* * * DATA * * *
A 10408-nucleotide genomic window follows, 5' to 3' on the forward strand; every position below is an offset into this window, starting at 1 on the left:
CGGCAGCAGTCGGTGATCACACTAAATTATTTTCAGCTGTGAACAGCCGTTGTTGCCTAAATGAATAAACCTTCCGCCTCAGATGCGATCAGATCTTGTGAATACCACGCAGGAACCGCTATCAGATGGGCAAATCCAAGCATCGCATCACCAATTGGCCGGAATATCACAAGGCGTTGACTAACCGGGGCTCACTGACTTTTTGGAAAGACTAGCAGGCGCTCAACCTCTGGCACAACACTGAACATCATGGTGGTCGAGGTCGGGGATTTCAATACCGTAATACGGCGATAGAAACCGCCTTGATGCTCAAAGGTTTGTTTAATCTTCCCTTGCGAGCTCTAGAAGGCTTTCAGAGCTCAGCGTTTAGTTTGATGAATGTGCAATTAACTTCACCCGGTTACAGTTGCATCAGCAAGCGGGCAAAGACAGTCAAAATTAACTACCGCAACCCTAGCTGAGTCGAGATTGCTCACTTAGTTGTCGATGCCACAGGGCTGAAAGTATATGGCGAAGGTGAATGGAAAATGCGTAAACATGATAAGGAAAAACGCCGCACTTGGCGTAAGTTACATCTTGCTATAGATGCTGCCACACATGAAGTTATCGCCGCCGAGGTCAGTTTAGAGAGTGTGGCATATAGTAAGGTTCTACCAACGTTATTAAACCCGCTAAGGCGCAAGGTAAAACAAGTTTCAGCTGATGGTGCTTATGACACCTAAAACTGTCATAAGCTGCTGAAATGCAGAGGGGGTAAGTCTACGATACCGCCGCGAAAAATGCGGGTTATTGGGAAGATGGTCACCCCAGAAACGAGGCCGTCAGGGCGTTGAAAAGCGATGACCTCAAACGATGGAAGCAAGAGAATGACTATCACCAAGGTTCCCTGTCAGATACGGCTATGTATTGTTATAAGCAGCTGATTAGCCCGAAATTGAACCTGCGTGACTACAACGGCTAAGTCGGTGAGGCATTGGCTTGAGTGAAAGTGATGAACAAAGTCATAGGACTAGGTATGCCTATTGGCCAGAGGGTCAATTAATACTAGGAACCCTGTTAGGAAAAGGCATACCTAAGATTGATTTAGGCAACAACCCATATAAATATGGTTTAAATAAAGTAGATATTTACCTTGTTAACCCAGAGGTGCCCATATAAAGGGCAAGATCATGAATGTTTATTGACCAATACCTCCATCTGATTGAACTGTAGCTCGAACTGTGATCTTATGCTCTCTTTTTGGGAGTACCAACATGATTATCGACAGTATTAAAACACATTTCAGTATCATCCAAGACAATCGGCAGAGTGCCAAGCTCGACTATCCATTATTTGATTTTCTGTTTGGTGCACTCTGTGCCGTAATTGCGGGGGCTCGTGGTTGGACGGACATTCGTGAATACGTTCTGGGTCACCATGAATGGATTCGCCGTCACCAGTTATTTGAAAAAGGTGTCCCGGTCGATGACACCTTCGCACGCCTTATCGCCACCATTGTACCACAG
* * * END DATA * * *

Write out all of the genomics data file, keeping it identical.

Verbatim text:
A 10408-nucleotide genomic window follows, 5' to 3' on the forward strand; every position below is an offset into this window, starting at 1 on the left:
CGGCAGCAGTCGGTGATCACACTAAATTATTTTCAGCTGTGAACAGCCGTTGTTGCCTAAATGAATAAACCTTCCGCCTCAGATGCGATCAGATCTTGTGAATACCACGCAGGAACCGCTATCAGATGGGCAAATCCAAGCATCGCATCACCAATTGGCCGGAATATCACAAGGCGTTGACTAACCGGGGCTCACTGACTTTTTGGAAAGACTAGCAGGCGCTCAACCTCTGGCACAACACTGAACATCATGGTGGTCGAGGTCGGGGATTTCAATACCGTAATACGGCGATAGAAACCGCCTTGATGCTCAAAGGTTTGTTTAATCTTCCCTTGCGAGCTCTAGAAGGCTTTCAGAGCTCAGCGTTTAGTTTGATGAATGTGCAATTAACTTCACCCGGTTACAGTTGCATCAGCAAGCGGGCAAAGACAGTCAAAATTAACTACCGCAACCCTAGCTGAGTCGAGATTGCTCACTTAGTTGTCGATGCCACAGGGCTGAAAGTATATGGCGAAGGTGAATGGAAAATGCGTAAACATGATAAGGAAAAACGCCGCACTTGGCGTAAGTTACATCTTGCTATAGATGCTGCCACACATGAAGTTATCGCCGCCGAGGTCAGTTTAGAGAGTGTGGCATATAGTAAGGTTCTACCAACGTTATTAAACCCGCTAAGGCGCAAGGTAAAACAAGTTTCAGCTGATGGTGCTTATGACACCTAAAACTGTCATAAGCTGCTGAAATGCAGAGGGGGTAAGTCTACGATACCGCCGCGAAAAATGCGGGTTATTGGGAAGATGGTCACCCCAGAAACGAGGCCGTCAGGGCGTTGAAAAGCGATGACCTCAAACGATGGAAGCAAGAGAATGACTATCACCAAGGTTCCCTGTCAGATACGGCTATGTATTGTTATAAGCAGCTGATTAGCCCGAAATTGAACCTGCGTGACTACAACGGCTAAGTCGGTGAGGCATTGGCTTGAGTGAAAGTGATGAACAAAGTCATAGGACTAGGTATGCCTATTGGCCAGAGGGTCAATTAATACTAGGAACCCTGTTAGGAAAAGGCATACCTAAGATTGATTTAGGCAACAACCCATATAAATATGGTTTAAATAAAGTAGATATTTACCTTGTTAACCCAGAGGTGCCCATATAAAGGGCAAGATCATGAATGTTTATTGACCAATACCTCCATCTGATTGAACTGTAGCTCGAACTGTGATCTTATGCTCTCTTTTTGGGAGTACCAACATGATTATCGACAGTATTAAAACACATTTCAGTATCATCCAAGACAATCGGCAGAGTGCCAAGCTCGACTATCCATTATTTGATTTTCTGTTTGGTGCACTCTGTGCCGTAATTGCGGGGGCTCGTGGTTGGACGGACATTCGTGAATACGTTCTGGGTCACCATGAATGGATTCGCCGTCACCAGTTATTTGAAAAAGGTGTCCCGGTCGATGACACCTTCGCACGCCTTATCGCCACCATTGTACCACAG